Wile On Science & Technology

This post continues the analysis of Jay Wile’s Exploring Creation with General Science by looking at the last two and least contentious[1] of the prefatory or framing modules. After some comments about how scientists come to the wrong conclusion because they rely on flawed experiments,[2] “Module #3: How to Analyze and Interpret Experiments” seems reasonable for a middle-school science class. It introduces various features of experimental science, e.g., experimental variables, control groups, blind experiments.

“Module #4: Science, Applied Science, and Technology” revives an out-dated understanding of science and technology. Science is a pure, curiosity driven investigation of nature untainted by worldly concerns. Scientists, who hope to explain “some facet of creation,” do “not care one whit about whether or not the knowledge gained is useful.” Applied science, by contrast, seeks to make something useful or to find a better way of accomplishing some task, either by developing a new process or a new machine. Lowly technology, while similar to applied science, “is often the result of applied science” or science or accident. Wile’s distinction reflects a difference between “knowing why” and “knowing that” something happens and privileges knowing why. It also assumes that “knowing why” is a purely intellectual project motivated by curiosity, unlike applied science and technology, which answer to worldly concerns. Module #4 also includes a vaguely incongruous discussion of simple machines as examples of applied science and technology.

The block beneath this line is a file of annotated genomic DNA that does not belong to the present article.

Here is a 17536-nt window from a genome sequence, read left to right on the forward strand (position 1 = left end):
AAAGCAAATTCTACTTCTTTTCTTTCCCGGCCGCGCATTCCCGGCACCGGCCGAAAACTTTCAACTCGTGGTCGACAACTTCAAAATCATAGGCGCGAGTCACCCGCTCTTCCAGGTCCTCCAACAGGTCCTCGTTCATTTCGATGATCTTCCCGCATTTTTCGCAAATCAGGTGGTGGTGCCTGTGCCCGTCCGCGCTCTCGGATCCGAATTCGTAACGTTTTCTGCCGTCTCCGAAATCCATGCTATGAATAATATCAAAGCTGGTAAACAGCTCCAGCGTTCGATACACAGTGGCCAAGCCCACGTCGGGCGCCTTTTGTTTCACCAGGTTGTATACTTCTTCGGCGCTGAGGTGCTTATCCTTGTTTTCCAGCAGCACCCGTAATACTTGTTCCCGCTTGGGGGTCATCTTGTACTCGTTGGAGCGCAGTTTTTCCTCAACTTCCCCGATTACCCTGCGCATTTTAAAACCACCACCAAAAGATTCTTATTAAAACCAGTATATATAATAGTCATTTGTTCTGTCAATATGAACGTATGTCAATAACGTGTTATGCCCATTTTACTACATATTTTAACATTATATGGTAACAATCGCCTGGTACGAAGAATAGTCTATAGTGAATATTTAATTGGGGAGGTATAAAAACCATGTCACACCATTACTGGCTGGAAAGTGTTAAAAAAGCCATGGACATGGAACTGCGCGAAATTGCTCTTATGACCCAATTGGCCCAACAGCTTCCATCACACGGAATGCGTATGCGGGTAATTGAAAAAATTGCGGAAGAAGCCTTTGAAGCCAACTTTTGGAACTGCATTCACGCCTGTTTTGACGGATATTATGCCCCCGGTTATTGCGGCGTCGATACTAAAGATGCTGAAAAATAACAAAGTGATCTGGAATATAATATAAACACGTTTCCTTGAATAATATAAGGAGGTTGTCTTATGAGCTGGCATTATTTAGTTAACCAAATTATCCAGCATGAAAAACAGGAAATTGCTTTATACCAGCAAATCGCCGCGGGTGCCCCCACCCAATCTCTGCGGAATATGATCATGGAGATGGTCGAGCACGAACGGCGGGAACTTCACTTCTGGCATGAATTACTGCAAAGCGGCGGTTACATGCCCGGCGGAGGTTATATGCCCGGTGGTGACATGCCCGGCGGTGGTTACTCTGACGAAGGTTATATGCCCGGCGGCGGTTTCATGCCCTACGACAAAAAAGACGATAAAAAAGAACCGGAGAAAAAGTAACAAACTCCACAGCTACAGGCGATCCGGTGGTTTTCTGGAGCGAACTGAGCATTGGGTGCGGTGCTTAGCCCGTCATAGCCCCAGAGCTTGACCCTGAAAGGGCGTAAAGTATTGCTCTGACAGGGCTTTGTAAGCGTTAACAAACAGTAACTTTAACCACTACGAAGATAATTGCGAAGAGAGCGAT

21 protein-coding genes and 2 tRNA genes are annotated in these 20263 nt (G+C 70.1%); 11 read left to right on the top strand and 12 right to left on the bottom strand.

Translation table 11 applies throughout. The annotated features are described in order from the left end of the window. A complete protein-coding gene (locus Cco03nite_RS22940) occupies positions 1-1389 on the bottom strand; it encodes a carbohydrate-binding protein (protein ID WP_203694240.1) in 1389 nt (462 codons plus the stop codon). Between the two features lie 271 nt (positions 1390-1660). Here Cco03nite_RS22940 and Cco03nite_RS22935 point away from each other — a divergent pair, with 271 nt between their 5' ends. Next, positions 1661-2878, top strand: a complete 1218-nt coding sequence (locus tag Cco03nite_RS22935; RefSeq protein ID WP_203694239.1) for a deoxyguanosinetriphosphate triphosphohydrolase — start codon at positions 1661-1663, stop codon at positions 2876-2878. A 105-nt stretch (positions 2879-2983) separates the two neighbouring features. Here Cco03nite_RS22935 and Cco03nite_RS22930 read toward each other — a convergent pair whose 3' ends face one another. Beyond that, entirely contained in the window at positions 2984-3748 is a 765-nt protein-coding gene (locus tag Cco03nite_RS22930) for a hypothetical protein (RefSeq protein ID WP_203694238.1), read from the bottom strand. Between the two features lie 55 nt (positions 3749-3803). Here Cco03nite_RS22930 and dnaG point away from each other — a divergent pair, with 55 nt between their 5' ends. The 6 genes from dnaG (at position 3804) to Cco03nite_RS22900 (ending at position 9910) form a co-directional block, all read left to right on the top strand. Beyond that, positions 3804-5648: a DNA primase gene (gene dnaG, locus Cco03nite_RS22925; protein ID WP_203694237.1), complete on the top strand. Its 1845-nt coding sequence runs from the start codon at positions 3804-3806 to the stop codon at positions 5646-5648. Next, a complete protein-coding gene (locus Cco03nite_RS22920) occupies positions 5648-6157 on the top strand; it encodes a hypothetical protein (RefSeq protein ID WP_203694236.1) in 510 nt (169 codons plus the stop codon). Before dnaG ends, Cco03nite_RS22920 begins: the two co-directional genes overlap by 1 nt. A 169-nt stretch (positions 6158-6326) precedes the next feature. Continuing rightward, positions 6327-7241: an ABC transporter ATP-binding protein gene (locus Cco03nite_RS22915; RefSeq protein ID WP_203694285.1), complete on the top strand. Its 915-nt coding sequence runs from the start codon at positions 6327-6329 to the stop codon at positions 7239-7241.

Now that we understand what science is and is not as well as its limitations, Wile feels students are prepared to learn about geology and paleontology, “two of the most controversial fields in science.” Modules #5 through #8 promise to cover these controversial fields.


  1. While most people outside the history of science and the history of technology would find “Module #4: Science, Applied Science, and Technology” reasonable, the disciplines have largely moved beyond Wile’s 1950 categories used to describe science, applied science, and technology.  ↩

  2. It seems strange to see Wile once again using Percival Lowell’s Martian canals as an example of science reaching erroneous conclusions. Few people would consider Lowell an experimental scientist. And insofar as he performed experiments, his conclusions reflect less flawed experiments than the limits of his instruments and over interpretation of his observations.  ↩

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